Backward recall and the word length effect.

Abstract

The word length effect, the finding that words that have fewer syllables are recalled better than otherwise comparable words that have more syllables, is one of the benchmark effects that must be accounted for in any model of serial recall, and simulation models of immediate memory rely heavily on the finding. However, previous research has shown that the effect disappears when participants are asked to recall the items in strict backward order. The present 2 experiments replicate and extend that finding by manipulating the participant's foreknowledge of recall direction (Experiment 1) and by giving the participant repeated practice with one direction by blocking recall direction (Experiment 2). In both experiments, a word length effect obtained with forward but not backward recall. The results are problematic for all models that currently have an a priori explanation for word length effects. The finding can be accounted for but is not predicted by Scale-Independent Memory, Perception, and Learning (SIMPLE), a model in which item and order information are differentially attended to in the 2 recall directions.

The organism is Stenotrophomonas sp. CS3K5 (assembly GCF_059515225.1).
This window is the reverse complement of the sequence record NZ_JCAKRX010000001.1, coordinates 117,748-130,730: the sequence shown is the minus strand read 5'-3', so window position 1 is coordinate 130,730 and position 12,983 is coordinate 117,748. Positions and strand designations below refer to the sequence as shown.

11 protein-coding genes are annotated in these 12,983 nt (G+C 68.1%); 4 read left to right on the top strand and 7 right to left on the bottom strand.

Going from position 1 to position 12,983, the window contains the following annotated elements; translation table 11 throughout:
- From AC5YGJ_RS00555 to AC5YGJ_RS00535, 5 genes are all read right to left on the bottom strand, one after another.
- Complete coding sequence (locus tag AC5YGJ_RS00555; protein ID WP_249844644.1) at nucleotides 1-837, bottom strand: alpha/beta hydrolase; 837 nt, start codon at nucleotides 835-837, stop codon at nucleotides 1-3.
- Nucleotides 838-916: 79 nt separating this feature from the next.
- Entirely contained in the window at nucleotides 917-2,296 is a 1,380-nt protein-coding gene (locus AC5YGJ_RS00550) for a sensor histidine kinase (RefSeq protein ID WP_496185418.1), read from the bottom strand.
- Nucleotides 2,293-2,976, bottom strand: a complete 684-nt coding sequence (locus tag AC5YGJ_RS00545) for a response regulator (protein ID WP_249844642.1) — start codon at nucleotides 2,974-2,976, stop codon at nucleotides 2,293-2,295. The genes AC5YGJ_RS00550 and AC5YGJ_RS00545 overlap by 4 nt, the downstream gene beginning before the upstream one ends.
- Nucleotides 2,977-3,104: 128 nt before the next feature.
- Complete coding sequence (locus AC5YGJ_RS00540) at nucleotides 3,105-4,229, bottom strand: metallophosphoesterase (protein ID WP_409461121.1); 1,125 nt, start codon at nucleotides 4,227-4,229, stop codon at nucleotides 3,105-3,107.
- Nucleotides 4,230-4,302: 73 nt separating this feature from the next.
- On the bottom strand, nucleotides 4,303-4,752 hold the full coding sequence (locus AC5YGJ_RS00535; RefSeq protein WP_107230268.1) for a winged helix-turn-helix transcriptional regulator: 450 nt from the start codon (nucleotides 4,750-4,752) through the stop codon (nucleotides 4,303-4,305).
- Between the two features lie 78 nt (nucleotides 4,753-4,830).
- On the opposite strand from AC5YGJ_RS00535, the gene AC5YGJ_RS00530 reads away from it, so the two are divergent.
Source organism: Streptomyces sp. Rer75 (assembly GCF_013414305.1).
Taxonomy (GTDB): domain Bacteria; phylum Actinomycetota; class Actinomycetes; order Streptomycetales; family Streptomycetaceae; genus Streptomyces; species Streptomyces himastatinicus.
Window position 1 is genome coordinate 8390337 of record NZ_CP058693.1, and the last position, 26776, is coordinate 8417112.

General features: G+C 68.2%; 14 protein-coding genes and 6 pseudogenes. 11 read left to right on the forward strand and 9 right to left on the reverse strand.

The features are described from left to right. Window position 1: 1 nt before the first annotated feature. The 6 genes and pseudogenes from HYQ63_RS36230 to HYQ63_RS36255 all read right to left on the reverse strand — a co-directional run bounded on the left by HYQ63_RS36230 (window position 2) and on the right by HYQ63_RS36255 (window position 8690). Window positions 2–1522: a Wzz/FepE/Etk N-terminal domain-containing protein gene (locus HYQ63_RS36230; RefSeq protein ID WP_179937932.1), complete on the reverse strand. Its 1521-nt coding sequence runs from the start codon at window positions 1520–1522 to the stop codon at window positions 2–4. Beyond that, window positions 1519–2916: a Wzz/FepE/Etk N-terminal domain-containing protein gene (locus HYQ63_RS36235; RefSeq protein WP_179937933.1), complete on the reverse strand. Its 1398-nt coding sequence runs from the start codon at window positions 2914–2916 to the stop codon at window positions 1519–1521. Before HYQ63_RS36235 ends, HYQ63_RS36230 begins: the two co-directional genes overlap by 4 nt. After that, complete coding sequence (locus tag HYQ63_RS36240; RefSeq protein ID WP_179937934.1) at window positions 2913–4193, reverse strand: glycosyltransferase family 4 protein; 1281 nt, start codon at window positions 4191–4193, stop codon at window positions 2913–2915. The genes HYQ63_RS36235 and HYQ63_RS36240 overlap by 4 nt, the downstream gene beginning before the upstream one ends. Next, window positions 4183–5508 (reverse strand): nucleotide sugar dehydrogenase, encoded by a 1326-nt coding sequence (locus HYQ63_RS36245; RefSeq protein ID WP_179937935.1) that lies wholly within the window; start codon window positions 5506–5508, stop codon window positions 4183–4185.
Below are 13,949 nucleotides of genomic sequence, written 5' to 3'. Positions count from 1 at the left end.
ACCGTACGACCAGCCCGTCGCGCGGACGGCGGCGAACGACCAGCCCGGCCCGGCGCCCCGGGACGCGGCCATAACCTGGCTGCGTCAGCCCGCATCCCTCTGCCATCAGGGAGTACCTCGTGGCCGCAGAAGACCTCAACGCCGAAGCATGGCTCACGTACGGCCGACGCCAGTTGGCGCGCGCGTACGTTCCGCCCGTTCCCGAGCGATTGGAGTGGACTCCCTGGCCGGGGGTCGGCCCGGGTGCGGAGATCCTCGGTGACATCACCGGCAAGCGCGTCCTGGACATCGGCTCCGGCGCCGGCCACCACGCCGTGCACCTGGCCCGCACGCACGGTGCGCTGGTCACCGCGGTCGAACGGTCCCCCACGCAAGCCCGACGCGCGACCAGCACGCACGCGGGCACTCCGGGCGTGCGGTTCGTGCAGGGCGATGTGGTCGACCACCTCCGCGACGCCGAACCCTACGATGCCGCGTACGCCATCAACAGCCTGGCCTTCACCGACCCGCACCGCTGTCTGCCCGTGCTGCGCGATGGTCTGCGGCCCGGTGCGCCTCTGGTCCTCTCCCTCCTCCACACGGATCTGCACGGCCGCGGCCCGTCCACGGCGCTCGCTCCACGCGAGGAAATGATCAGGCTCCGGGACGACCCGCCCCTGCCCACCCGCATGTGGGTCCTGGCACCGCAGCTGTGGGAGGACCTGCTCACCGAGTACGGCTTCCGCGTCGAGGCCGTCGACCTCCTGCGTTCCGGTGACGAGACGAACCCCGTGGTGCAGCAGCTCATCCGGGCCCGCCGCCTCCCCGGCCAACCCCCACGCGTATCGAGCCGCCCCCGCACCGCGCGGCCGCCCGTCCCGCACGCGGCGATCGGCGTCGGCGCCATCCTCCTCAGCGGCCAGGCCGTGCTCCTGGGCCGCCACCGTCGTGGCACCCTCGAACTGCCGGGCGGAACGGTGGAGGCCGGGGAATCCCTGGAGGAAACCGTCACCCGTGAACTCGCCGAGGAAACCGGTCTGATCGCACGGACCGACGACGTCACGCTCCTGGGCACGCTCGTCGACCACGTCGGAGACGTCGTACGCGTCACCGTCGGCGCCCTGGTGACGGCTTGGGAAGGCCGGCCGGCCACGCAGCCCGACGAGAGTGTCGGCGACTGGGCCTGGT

3 Figures and Tables

Cite this paper

@article{Surprenant2011BackwardRA, title={Backward recall and the word length effect.}, author={Aim{\'e}e M. Surprenant and Mark A. Brown and Annie Jalbert and Ian Neath and Tamra J Bireta and Gerald Tehan}, journal={The American journal of psychology}, year={2011}, volume={124 1}, pages={75-86} }